Council OK’s Grass Ordinance, Police Department Funds

RIDGEWAY (June 16, 2016) – Although one local resident urged Town Council to “take a step back” from the penalty included in a weeds and grass ordinance, Council unanimously passed first reading of the new law during their June 9 meeting.

The ordinance will require residents to keep weeds and grass in yards mowed to less than 1-foot in height. Residents found in violation would receive a 14-day notice, after which time the Town would mow the lawn and bill the resident. Anyone failing to reimburse the Town for the mowing bill would have a lien placed on their property until the balance was paid.

Dee Dee Ruff, speaking during the public comment portion of the meeting, told Council she felt placing a lien on someone’s property for tall grass “seems really extreme,” and she asked Council to reconsider that phase of the ordinance.

During discussion of the ordinance, Councilwoman Angela Harrison said she empathized with Ruff’s feelings on the penalty, but then added that the Town gives residents “plenty of opportunities” to maintain their own property.

Council will hold second reading during their July 12 meeting.

Council also passed the final reading to an amendment to its fire hazards ordinance, upgrading the fines for the accumulation on property of debris and other material deemed by the Fire or Police chief to be a fire hazard. The existing ordinance carries a penalty of $50 or 30 days in jail. The amendment contains a $50 fine for first offense and a $100 fine or 30 days in jail for second offense.

Police Department Funds

Ridgeway’s police officer, Christopher Culp, reported to Council the need to include a new line item in the Town’s budget to cover the cost of travel for training sessions. Culp also told Council the $200 line item for uniforms needed to be increased to $500.

Culp said he requires a total of 80 hours of ongoing training over the next three years in order to retain his certification with the S.C. Law Enforcement Division (SLED). Councilman Doug Porter recommended $600 for the new line item, leaving Council momentarily scrambling to find money within the 2016-2017 budget.

Mayor Charlene Herring suggested taking the money from the utilities line item, where Council had budgeted a little more than $6,000. That figure, she said, was based on last year’s utility bills, which she said should be lower once the Town replaces the old and inefficient air conditioning unit in the police station.

“I don’t think our utilities will be $6,000-plus a year when you get a new A/C unit in there,” Herring said. “You get that new unit in there and there’s the money right there. We could have saved money before now if it had been in there.”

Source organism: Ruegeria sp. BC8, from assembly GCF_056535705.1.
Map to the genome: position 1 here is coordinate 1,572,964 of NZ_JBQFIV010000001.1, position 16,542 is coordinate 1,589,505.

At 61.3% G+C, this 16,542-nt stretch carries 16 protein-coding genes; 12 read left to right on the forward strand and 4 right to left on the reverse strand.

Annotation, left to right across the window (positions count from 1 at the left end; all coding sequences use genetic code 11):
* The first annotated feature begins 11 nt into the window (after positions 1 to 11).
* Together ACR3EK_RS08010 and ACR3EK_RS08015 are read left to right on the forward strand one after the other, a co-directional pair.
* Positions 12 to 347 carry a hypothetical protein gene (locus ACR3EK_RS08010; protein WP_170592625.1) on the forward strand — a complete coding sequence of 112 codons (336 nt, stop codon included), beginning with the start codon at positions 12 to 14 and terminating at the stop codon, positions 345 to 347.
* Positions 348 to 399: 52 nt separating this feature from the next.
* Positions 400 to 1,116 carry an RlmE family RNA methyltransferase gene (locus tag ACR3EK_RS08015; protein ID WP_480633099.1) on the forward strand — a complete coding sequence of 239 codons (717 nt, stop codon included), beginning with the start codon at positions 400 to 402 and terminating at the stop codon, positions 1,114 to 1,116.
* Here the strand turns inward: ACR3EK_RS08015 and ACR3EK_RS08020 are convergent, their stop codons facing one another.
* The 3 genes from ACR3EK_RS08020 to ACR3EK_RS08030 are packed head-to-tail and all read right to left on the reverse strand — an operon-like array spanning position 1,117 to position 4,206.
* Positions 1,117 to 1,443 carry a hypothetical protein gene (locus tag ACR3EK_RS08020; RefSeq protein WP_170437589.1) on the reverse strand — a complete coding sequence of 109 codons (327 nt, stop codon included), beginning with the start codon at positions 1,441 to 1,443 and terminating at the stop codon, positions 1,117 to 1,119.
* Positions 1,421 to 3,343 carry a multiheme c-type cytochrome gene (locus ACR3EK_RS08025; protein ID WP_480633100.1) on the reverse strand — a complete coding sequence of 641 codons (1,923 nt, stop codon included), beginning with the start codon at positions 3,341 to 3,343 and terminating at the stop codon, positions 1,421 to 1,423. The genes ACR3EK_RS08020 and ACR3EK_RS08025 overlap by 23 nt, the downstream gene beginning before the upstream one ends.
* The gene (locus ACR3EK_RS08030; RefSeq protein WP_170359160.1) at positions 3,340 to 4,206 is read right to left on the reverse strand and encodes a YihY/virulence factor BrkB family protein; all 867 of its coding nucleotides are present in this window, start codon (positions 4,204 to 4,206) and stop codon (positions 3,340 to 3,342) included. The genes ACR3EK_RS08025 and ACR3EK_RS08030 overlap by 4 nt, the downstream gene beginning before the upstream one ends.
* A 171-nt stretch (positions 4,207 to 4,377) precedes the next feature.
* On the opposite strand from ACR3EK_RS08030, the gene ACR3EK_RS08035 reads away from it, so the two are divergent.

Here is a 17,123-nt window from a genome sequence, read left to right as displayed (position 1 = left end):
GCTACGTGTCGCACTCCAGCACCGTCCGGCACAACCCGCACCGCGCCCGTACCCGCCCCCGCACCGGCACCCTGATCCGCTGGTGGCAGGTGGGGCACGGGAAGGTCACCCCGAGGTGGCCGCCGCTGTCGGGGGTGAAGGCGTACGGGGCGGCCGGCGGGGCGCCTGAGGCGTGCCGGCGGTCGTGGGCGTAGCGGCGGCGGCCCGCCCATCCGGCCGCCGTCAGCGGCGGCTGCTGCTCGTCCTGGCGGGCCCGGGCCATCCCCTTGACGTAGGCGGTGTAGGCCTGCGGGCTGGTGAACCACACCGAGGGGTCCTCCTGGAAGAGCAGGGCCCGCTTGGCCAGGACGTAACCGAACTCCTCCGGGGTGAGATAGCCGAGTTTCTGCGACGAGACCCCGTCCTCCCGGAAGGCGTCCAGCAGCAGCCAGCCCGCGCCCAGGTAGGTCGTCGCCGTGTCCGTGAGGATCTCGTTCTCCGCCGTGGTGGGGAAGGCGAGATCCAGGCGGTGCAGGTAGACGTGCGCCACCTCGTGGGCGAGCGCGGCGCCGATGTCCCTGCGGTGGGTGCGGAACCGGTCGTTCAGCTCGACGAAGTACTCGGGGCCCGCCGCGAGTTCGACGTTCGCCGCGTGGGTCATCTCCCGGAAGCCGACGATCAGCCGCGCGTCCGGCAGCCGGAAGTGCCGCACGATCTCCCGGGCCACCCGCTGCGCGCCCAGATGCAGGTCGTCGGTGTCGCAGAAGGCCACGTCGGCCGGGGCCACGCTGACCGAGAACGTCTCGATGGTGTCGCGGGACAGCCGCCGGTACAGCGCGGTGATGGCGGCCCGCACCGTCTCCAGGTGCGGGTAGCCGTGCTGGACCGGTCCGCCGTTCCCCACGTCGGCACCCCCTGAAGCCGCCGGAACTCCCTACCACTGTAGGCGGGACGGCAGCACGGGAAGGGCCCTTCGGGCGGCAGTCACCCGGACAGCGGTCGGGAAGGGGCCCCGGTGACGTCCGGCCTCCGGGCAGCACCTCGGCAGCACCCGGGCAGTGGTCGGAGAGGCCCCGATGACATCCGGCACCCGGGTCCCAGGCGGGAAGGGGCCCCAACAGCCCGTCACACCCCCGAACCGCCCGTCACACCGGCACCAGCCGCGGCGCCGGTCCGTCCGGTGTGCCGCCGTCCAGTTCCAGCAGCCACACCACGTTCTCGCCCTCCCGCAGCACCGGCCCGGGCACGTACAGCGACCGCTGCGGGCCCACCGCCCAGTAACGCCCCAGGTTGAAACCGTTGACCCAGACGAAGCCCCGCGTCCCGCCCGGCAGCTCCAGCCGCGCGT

Councilman Heath Cookendorfer, whose committee has been charged with obtaining a new air conditioning/heating unit for the police station, explained earlier in the meeting that efforts to purchase the unit had thus far been thwarted by poor communication. On two occasions, he said, representatives of the Town had been told by a Columbia retailer that the unit was available for pickup, but when they arrived, the unit was not in stock.

“We haven’t raised our millage rate since 2008,” Porter suggested. “That’s a source of income there.”

Council agreed, however, to lift $1,000 from the utilities line item to cover training and uniforms. That would leave the utilities budget at $5,316.

Water Rates

Council OK’d second and final reading of an ordinance to amend water and sewer rates in advance of the 2016-2017 budget. In-town residential water rates will go from $15.10 to $15.25 for the first 1,000 gallons, and from $5.17 to $5.25 for overage costs. Out of town residential rates will go from $20.10 to $20.50 for the first 1,000 gallons, and from $6.42 to $6.50 for overage costs.

In-town commercial rates will go from $18.10 to $18.50 for the first 1,000 gallons, and from $5.17 to $5.25 for overage. Out of town commercial rates will go from $23.10 to $23.50 for the first 1,000 gallons, and from $6.42 to $6.50 for overage.

In-town residential sewer rates will go from $12.10 to $12.25 for the first 1,000 gallons, and from $4.52 to $4.75 for overage. Out of town residential sewer rates will increase from $13.10 to $13.50 for the first 1,000 gallons, and from $5.67 to $5.75 for overage.

In-town commercial sewer rates will rise from $16.10 to $16.25 for the first 1,000 gallons, and from $4.67 to $4.75 for overage. Out of town commercial sewer rates will increase from $19.10 to $19.25 for the first 1,000 gallons, and from $5.67 to $5.75 for overage.

Tap fees for in-town and out of town water will remain at $500 for non-bore three-quarter-inch taps and $900 for out of town non-bore 1-inch taps. Bore taps come at cost plus 10 percent. Sewer taps will be provided at cost.